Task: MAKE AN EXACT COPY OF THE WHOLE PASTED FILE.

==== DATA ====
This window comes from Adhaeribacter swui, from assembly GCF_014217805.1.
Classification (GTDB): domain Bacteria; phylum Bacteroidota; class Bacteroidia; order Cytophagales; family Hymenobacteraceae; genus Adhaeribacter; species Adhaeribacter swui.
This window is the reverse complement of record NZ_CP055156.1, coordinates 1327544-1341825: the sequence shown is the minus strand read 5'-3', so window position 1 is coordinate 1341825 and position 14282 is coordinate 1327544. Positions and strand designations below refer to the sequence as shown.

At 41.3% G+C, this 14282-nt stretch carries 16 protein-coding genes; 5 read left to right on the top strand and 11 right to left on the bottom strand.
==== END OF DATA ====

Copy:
This window comes from Adhaeribacter swui, from assembly GCF_014217805.1.
Classification (GTDB): domain Bacteria; phylum Bacteroidota; class Bacteroidia; order Cytophagales; family Hymenobacteraceae; genus Adhaeribacter; species Adhaeribacter swui.
This window is the reverse complement of record NZ_CP055156.1, coordinates 1327544-1341825: the sequence shown is the minus strand read 5'-3', so window position 1 is coordinate 1341825 and position 14282 is coordinate 1327544. Positions and strand designations below refer to the sequence as shown.

At 41.3% G+C, this 14282-nt stretch carries 16 protein-coding genes; 5 read left to right on the top strand and 11 right to left on the bottom strand.